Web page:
The Buenos Aires Subway at Rush Hour

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Buenos Aires Subway, Monsarrat It’s Friday evening and I enter the Buenos Aires subway, as always. And as always, I’ve forgotten how it feels to be in the subway. It’s like being in the mouth of a metal dinosour, which chews me, and suddenly remembering that it’s herbivorous, quickly spits me out. It’s pure magic.

I start to cross the corridor searching for the exit. Luckily this station has escalators. At the moment that I put my foot on the stairs my cell phone begins to ring. With an unsettling premonition, I answer the call. As my voice says “Hello?” my dulled brain perceives the stairs are carrying me towards an unavoidable, torrential downpour. Instinctively I begin to back down, descending a couple of steps, but the risk that people will assume (or maybe realize) that I’m stupid, makes me decide to plunge into the rain.

I arrive at my home almost totally soaked. “Almost,” thanks to the Iranian man who sold me an umbrella for a few pesos outside the station. I pass in front of a bakery and the medialunas (Argentina’s croissants) are looking right back at me, waiting for redemption. I remember that I’m on a diet and almost manage to avoid the impulse.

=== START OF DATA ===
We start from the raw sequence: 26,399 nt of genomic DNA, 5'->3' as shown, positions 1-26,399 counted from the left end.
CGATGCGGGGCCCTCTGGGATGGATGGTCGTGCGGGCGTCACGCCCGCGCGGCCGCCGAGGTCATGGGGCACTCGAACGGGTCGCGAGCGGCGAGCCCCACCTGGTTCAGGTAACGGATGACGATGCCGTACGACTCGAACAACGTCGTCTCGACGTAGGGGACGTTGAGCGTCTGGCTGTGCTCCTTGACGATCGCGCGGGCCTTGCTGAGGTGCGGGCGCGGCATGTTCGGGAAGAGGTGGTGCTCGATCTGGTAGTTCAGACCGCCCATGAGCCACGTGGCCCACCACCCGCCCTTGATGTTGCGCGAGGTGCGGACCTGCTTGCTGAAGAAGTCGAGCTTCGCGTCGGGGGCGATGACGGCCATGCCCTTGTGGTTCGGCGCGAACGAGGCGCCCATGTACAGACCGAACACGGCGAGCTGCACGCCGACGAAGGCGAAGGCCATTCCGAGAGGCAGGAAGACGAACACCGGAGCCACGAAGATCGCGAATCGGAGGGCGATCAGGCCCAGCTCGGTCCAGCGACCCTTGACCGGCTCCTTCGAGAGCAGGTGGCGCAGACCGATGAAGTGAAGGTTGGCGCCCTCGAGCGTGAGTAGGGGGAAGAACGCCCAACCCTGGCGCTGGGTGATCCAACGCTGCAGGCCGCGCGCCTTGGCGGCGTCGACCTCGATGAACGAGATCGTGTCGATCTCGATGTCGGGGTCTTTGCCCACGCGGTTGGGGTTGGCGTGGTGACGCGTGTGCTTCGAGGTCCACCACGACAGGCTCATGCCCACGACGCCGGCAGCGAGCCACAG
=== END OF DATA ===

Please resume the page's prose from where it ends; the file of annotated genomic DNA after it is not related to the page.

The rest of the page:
I continue walking along the desolate sidewalks, thinking how lucky I am. I survived. Buenos Aires is full of these magical moments, when you’re at your wits end and suddenly something appears – a small redeeming touch, and you remember why this city is so lovable.
Now at my place, I take another sip of my mate munch through my third medialuna. A bittersweet and comforting feeling spreads from my mouth to the rest of my body. There’s nothing like being at home after being attacked by a wild beast.

One Comment

Santiago on October 2, 08

Nice one. You got the feeling about it spot-on. And I can tell you that because I ride the Subte twice a day, 5 to 6 days a week.

Like pretty much everything on my Buenos Aires, the Subte’s sensations, feelings, history and mythology are plain unique. I have lived both in Brazil and the US, and I can guarantee that you won’t find something similar in any other parts of the world – including its name itself!.

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